Jul 15th, 2010

The plot thickens. Motorola’s under a heavy barrage of verbal backlash from the Android-hacking faithful due to their completely locked and encrypted bootloader on the newly-released Motorola Droid X. It’s one thing to lock the bootloader, but what if your phone was designed to brick itself if you so much as tried to hurt its feelings (or – more accurately – try to hack it)?

droid-x-front-back

That’s exactly what some are saying the Droid X can do. MyDroidWorld‘s reporting that the device is rocking an eFuse chip that’s hardcoded to verify the software running on the phone. If the firmware, the kernel, or the bootloader is different from what’s defined by the chip as “OK”, it blows up.

Ok it won’t *really* blow up (these aren’t iPhones, of course), but your phone will become as useless as – oh, say – a brick. It doesn’t render the device absolutely dead, but only Motorola would have the special hardware and software required to fix it. What does this mean for the development community? It just became a great-deal-more difficult (and expensive) to even attempt to hack this device.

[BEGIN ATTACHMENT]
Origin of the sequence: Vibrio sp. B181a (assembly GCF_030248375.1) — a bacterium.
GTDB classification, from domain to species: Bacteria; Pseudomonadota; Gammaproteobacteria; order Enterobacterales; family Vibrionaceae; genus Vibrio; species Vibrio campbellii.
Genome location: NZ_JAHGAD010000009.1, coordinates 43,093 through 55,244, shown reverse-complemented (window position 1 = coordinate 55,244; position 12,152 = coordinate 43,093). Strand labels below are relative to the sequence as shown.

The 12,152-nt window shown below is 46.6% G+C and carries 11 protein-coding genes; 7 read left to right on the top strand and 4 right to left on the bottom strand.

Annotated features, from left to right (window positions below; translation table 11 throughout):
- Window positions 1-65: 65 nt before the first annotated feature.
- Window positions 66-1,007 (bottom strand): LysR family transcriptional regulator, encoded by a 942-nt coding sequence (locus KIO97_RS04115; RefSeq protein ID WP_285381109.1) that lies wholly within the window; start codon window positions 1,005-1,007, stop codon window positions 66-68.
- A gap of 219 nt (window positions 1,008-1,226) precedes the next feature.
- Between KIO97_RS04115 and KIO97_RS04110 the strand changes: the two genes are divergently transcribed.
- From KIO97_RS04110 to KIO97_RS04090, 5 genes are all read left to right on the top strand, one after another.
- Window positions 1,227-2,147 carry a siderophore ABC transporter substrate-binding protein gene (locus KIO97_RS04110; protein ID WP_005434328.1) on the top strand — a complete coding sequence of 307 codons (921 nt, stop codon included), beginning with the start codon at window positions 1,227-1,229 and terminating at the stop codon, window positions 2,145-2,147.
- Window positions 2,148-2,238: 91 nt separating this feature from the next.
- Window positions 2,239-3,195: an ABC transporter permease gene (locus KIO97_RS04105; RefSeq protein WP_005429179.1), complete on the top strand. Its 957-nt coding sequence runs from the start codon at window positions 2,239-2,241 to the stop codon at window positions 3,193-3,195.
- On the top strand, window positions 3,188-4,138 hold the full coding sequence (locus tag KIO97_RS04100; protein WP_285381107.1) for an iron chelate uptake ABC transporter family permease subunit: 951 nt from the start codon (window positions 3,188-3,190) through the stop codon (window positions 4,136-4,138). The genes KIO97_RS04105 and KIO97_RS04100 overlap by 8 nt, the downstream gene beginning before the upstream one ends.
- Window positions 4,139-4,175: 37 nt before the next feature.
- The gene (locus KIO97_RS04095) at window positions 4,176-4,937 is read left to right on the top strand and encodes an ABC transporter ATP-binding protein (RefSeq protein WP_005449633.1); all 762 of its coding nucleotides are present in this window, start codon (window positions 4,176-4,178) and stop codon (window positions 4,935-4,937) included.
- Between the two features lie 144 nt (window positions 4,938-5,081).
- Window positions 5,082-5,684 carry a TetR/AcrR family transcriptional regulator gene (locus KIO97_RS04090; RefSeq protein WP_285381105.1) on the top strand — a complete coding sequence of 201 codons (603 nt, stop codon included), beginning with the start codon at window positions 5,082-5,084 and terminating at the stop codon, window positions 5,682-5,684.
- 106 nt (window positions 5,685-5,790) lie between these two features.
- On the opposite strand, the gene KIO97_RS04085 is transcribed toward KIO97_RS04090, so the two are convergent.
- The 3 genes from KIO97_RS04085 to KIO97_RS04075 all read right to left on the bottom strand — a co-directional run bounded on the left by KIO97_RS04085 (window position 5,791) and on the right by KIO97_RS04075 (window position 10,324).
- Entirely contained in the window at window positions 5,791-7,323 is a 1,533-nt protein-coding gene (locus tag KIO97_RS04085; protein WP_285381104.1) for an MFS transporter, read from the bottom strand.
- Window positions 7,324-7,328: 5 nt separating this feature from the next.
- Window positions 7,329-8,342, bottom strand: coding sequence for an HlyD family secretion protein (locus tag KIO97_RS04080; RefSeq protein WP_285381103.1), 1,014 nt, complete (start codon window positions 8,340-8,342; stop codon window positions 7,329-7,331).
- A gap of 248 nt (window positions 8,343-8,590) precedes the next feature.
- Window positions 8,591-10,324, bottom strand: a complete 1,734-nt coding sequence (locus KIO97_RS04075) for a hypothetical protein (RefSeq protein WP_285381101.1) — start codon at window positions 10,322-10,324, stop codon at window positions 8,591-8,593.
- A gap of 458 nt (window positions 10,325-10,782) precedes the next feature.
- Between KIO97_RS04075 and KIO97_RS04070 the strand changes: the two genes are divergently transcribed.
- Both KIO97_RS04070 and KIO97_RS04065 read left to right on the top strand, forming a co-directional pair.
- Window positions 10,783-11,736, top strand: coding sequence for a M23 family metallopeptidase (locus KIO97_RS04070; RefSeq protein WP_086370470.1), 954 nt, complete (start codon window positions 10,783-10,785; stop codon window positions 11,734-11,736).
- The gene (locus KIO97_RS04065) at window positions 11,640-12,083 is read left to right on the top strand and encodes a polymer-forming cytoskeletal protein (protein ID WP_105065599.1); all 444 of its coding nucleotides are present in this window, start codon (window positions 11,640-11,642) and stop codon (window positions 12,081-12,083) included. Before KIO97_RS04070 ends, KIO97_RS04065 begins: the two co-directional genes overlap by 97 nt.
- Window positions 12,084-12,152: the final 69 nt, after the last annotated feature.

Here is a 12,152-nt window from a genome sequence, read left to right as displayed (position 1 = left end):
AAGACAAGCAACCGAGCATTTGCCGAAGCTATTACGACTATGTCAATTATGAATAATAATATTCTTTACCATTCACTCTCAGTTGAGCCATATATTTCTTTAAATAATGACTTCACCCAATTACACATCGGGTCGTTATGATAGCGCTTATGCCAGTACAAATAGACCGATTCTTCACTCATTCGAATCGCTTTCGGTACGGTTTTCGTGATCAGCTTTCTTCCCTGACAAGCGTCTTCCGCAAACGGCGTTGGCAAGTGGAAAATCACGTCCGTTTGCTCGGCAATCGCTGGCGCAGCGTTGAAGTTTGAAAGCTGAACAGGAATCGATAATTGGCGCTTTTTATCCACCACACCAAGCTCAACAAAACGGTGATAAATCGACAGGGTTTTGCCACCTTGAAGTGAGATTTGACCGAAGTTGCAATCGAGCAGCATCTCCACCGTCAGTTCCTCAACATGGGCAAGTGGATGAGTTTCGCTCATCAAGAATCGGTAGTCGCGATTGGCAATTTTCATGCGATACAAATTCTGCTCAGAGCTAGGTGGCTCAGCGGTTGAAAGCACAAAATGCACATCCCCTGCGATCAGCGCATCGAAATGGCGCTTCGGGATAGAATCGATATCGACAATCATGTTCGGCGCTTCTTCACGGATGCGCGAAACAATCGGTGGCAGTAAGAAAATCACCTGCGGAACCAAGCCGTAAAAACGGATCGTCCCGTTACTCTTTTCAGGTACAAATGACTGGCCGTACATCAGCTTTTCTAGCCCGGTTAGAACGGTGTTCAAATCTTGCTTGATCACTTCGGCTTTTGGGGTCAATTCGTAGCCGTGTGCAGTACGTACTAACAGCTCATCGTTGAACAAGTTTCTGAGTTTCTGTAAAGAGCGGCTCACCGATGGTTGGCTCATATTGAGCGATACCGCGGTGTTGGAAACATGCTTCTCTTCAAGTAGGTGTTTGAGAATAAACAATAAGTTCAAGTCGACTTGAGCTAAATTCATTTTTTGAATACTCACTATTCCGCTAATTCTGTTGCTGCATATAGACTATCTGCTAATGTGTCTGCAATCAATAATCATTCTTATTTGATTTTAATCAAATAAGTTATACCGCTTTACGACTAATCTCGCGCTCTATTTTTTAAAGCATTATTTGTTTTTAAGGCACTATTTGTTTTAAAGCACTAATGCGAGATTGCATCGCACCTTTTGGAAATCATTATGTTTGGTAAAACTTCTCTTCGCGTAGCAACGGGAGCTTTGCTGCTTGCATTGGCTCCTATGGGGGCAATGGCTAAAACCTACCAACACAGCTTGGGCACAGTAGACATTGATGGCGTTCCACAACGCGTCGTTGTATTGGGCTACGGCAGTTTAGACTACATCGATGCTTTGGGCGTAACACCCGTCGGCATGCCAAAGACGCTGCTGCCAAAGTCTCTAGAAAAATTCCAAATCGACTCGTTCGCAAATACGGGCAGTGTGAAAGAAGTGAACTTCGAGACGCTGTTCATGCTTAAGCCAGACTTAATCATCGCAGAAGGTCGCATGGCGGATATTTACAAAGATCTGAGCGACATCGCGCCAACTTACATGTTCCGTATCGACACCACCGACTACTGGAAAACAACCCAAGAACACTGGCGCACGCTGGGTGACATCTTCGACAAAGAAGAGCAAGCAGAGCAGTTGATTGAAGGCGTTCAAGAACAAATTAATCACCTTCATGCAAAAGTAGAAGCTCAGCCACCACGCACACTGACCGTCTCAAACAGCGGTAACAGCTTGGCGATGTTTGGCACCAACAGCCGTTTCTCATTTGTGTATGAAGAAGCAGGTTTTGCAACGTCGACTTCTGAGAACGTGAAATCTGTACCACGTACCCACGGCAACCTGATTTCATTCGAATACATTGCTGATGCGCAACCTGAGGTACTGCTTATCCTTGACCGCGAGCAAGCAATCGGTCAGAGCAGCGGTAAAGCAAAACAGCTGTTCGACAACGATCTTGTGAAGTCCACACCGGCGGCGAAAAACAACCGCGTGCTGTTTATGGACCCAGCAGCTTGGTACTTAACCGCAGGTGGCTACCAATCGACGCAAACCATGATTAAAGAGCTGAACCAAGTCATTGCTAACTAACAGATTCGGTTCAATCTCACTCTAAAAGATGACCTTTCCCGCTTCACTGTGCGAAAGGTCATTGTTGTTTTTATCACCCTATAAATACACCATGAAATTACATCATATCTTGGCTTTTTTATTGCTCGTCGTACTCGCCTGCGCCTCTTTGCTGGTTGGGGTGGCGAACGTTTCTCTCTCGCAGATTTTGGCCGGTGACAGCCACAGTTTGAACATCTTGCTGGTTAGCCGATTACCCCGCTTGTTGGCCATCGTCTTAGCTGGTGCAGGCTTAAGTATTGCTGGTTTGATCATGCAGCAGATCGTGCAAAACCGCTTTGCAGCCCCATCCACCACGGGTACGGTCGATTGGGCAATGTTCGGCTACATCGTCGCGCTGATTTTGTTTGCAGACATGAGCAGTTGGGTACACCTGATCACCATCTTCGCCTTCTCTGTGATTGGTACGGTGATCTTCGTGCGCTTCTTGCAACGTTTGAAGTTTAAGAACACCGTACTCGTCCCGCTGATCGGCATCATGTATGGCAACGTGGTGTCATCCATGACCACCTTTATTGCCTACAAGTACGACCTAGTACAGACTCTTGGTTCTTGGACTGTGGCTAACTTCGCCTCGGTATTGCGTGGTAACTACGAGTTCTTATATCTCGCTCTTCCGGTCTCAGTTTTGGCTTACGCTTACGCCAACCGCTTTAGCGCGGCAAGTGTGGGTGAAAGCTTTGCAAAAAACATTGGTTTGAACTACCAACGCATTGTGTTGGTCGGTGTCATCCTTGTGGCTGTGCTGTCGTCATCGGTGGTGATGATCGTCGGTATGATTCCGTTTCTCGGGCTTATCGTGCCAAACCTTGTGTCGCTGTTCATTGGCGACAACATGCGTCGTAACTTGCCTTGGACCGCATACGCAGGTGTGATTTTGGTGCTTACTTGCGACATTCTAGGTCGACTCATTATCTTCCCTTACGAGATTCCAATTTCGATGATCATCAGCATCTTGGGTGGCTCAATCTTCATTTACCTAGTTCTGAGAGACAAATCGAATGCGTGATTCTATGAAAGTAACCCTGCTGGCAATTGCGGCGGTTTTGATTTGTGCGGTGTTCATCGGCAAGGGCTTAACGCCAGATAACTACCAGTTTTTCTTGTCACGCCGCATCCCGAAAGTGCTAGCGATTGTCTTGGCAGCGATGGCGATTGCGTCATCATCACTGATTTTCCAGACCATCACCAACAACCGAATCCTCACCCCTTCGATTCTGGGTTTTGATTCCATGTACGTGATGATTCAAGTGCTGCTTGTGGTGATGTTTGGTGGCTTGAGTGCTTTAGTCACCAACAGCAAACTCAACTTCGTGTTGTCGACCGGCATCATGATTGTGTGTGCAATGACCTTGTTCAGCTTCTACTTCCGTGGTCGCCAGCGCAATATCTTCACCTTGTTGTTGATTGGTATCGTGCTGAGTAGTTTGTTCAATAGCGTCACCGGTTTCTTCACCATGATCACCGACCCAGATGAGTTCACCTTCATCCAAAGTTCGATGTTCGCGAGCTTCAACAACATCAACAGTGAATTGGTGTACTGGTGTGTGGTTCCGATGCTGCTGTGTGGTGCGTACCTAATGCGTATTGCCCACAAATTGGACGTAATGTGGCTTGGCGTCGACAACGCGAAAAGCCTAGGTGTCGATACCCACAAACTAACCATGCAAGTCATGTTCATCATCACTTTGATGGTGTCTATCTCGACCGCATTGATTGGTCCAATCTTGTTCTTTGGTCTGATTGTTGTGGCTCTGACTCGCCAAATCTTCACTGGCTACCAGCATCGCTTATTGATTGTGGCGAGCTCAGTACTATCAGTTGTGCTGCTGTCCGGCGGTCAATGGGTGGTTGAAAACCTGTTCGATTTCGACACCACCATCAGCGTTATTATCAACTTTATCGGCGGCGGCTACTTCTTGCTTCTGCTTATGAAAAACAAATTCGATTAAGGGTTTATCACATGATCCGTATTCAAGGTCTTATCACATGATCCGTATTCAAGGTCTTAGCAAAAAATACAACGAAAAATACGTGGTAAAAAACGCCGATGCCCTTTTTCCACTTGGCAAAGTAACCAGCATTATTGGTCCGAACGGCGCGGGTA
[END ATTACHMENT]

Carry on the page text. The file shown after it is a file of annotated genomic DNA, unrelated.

This is as locked down as locked down will get, folks.

[Update]: We may not have a problem, after all. Via BGR, it appears that the TI OMAP-based processors that Motorola has been using in all of their higher-end devices have had eFuse all this time, they just don’t use that feature of the chipset. Reports claim that the same technology can be found in the original Droid, the Milestone, and the Droid X, and that we’ll probably be seeing it in the Droid 2, as well.

If he’s correct, then we can probably start putting those pitchforks down. The only way to verify is by getting official word from Verizon or Motorola, or to see if any Android hacker has the guts to attempt to do anything with their brand new Droid X.

local_offer    Motorola  Motorola Droid X  Verizon